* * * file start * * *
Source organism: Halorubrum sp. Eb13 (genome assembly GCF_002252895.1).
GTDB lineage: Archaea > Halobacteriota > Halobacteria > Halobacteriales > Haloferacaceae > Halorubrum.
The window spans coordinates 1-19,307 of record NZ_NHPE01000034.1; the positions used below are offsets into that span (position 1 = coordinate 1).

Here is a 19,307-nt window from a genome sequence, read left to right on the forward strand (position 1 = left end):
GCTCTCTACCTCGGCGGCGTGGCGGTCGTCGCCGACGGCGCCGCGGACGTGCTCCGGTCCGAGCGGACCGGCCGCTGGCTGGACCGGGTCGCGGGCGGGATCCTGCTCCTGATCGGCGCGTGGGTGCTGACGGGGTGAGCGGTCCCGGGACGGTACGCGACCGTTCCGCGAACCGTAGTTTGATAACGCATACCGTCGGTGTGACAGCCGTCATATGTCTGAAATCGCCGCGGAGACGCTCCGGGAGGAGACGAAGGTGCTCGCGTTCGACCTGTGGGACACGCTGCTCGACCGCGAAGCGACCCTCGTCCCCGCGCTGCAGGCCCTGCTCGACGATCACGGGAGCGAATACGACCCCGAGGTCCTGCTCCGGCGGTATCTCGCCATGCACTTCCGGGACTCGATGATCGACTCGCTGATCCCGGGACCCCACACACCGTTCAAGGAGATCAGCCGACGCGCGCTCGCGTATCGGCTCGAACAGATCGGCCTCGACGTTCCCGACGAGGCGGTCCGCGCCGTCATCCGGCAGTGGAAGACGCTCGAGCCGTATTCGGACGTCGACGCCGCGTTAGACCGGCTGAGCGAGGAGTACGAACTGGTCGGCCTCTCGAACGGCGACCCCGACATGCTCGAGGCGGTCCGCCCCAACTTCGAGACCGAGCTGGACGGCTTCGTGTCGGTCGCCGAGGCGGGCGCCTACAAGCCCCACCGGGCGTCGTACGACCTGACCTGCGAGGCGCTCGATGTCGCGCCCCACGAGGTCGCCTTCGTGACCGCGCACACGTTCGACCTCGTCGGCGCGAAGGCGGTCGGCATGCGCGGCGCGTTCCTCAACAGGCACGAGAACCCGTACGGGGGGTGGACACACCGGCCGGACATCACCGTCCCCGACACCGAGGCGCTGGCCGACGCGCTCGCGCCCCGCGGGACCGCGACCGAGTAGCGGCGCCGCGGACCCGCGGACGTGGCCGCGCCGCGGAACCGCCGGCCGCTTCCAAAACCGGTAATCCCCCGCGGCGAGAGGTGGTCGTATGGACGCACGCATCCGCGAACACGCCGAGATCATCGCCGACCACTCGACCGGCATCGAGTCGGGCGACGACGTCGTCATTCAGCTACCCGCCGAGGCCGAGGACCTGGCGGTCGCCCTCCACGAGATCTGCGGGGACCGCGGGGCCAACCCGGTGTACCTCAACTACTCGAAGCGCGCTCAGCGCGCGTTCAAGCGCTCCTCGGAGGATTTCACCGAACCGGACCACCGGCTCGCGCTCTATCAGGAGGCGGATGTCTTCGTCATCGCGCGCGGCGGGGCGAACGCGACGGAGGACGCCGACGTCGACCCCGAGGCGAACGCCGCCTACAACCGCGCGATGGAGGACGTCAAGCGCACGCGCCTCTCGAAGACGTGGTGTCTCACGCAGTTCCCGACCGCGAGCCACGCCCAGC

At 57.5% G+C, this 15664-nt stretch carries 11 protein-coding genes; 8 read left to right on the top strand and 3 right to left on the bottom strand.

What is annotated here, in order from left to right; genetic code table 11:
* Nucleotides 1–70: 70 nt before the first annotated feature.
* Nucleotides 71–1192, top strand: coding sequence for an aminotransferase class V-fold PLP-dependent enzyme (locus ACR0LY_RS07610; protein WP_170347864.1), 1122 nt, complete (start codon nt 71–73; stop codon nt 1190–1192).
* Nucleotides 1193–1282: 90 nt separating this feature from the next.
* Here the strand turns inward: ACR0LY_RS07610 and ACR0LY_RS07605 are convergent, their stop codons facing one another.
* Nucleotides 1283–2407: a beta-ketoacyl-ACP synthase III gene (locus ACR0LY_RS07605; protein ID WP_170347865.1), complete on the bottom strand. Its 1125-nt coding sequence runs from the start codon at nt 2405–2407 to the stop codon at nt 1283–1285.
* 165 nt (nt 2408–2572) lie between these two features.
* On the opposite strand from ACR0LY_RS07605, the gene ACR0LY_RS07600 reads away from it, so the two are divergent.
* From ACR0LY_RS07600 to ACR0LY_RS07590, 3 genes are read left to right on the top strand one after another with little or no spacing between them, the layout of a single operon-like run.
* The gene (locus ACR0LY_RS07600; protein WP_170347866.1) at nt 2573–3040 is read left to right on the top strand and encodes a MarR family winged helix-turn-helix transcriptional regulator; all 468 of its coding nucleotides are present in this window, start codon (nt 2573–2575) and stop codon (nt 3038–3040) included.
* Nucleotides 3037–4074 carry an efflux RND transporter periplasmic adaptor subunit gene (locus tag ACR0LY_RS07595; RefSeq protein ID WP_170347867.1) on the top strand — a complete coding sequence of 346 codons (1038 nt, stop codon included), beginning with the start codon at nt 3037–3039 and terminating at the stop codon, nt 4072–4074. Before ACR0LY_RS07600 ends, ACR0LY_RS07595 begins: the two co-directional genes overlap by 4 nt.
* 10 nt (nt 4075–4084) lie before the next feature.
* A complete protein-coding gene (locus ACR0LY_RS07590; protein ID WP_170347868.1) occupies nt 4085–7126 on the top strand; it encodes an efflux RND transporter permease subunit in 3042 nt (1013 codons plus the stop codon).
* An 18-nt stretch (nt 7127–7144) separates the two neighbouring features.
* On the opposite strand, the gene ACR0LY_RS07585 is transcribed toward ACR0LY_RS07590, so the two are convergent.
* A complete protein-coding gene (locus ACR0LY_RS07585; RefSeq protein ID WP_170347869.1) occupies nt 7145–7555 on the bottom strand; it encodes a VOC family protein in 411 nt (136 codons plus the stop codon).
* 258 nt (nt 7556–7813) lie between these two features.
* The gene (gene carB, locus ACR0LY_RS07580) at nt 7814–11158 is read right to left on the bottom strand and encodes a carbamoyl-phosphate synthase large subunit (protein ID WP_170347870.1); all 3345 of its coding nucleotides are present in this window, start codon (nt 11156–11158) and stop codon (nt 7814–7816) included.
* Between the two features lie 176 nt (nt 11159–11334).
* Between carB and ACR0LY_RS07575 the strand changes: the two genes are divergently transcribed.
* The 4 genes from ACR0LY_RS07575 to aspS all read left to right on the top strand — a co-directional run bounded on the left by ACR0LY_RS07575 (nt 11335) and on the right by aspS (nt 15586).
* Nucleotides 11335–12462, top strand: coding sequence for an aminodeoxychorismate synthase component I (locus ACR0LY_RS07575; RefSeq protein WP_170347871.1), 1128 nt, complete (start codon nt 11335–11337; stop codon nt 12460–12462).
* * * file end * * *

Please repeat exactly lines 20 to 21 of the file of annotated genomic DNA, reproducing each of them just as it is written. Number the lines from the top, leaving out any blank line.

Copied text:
* An 18-nt stretch (nt 7127–7144) separates the two neighbouring features.
* On the opposite strand, the gene ACR0LY_RS07585 is transcribed toward ACR0LY_RS07590, so the two are convergent.